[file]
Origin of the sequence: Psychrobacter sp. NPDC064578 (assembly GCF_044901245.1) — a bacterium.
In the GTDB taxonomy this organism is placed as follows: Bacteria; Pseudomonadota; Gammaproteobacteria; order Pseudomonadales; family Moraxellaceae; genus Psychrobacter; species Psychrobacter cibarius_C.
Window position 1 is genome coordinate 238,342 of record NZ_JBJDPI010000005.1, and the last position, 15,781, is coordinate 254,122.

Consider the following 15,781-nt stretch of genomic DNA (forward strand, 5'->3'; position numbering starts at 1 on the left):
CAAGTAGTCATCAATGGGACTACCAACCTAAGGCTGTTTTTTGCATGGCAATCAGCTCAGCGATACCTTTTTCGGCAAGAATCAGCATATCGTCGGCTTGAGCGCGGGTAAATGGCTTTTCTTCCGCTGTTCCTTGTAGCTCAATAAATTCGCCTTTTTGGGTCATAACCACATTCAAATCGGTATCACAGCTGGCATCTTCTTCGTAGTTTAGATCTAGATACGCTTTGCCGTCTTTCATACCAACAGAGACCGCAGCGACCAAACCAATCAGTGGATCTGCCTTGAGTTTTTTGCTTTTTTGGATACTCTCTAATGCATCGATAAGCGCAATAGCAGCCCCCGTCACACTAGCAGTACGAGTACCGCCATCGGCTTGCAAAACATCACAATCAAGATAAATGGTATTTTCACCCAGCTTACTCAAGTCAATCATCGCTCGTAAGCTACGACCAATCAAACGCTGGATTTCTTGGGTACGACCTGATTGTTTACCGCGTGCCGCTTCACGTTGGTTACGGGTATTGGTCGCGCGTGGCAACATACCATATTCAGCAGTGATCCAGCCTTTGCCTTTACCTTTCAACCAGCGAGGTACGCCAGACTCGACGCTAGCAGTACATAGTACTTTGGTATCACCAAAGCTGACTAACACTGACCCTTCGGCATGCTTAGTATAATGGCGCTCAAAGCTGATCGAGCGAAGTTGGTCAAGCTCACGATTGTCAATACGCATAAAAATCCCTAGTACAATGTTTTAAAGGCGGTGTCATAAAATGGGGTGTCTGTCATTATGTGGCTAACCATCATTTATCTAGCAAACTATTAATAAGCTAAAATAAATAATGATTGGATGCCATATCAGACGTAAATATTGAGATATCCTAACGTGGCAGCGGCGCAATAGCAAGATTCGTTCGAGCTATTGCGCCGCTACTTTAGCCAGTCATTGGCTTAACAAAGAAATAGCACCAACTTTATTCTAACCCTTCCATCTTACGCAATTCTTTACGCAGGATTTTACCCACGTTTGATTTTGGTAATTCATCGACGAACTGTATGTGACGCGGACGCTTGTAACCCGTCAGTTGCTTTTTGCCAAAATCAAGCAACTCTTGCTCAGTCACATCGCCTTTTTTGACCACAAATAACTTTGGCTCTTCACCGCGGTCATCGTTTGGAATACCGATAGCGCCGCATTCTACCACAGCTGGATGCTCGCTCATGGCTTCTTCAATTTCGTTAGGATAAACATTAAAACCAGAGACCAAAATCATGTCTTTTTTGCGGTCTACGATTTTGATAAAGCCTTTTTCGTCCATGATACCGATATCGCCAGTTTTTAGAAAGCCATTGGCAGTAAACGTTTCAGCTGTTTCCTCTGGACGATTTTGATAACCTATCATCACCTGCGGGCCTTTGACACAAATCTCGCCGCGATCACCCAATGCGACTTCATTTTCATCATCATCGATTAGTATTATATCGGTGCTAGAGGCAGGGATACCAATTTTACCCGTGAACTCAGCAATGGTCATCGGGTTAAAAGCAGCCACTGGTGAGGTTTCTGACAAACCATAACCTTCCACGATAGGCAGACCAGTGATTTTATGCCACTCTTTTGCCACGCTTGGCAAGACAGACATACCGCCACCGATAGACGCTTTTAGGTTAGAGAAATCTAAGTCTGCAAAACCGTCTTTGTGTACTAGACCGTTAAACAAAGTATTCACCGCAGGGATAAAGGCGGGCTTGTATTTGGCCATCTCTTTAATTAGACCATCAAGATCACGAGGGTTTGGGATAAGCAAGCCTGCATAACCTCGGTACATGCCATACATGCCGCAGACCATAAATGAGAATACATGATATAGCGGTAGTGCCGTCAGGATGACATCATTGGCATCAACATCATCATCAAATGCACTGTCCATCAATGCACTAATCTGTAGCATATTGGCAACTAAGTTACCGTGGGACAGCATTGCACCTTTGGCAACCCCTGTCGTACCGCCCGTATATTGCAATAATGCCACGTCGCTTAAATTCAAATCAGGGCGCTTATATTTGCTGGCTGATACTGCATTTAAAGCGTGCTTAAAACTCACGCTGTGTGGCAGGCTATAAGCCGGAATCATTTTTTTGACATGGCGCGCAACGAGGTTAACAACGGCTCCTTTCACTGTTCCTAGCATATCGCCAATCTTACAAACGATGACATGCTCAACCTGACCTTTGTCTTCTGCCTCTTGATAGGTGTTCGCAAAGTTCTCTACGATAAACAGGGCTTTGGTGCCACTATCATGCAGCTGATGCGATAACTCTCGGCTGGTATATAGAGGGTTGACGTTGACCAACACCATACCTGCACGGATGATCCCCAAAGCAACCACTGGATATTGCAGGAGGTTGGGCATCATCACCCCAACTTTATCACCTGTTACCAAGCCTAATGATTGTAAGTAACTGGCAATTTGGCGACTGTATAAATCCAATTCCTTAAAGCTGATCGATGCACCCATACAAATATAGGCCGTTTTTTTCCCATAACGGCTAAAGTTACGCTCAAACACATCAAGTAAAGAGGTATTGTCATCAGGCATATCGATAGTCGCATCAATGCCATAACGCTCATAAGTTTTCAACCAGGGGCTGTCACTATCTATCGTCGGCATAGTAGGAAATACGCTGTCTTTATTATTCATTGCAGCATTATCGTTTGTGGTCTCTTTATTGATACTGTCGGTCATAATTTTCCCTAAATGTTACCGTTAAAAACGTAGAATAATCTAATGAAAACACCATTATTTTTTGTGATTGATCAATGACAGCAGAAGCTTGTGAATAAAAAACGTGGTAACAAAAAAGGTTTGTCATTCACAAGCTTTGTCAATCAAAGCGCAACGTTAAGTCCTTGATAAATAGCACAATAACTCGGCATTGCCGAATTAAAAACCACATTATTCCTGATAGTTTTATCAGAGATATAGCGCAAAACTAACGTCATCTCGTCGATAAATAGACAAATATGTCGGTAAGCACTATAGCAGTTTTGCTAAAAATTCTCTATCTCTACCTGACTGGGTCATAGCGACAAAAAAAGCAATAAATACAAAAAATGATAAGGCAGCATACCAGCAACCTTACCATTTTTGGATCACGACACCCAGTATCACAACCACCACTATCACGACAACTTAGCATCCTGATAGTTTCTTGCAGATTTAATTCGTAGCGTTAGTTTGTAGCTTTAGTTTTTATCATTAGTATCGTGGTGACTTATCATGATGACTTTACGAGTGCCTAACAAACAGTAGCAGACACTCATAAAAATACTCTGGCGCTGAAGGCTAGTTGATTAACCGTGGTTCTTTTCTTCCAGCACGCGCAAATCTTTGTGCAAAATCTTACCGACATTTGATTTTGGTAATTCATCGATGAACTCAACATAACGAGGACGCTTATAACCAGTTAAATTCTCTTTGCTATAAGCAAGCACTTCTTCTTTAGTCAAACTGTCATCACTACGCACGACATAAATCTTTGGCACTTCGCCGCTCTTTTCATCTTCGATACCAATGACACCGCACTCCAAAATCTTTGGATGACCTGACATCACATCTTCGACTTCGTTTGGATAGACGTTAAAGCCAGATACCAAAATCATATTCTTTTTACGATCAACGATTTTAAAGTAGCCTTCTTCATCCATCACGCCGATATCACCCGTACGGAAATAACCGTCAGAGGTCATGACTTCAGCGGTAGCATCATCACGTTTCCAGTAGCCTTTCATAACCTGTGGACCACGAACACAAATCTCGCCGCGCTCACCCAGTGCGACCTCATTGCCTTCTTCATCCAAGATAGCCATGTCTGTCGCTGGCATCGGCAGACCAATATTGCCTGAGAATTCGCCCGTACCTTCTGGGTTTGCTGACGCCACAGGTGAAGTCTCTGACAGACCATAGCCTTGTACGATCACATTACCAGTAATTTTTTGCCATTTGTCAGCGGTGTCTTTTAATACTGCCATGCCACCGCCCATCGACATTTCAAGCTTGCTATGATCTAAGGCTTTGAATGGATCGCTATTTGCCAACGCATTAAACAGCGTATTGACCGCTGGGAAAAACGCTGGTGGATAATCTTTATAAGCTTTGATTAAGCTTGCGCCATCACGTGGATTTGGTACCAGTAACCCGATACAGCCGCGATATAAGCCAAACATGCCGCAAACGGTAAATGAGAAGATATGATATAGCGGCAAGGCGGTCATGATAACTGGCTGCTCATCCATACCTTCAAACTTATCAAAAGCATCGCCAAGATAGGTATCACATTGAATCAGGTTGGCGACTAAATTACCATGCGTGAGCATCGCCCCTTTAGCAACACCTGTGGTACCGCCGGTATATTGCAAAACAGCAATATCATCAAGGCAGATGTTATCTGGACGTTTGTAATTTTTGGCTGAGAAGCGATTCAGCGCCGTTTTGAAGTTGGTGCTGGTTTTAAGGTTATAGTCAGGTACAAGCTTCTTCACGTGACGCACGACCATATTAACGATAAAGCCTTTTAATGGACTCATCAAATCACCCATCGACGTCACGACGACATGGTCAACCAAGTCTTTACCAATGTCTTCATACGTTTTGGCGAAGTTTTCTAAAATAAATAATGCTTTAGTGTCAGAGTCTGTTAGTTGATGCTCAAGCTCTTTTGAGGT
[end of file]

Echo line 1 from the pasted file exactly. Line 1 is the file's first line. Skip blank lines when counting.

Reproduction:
Origin of the sequence: Psychrobacter sp. NPDC064578 (assembly GCF_044901245.1) — a bacterium.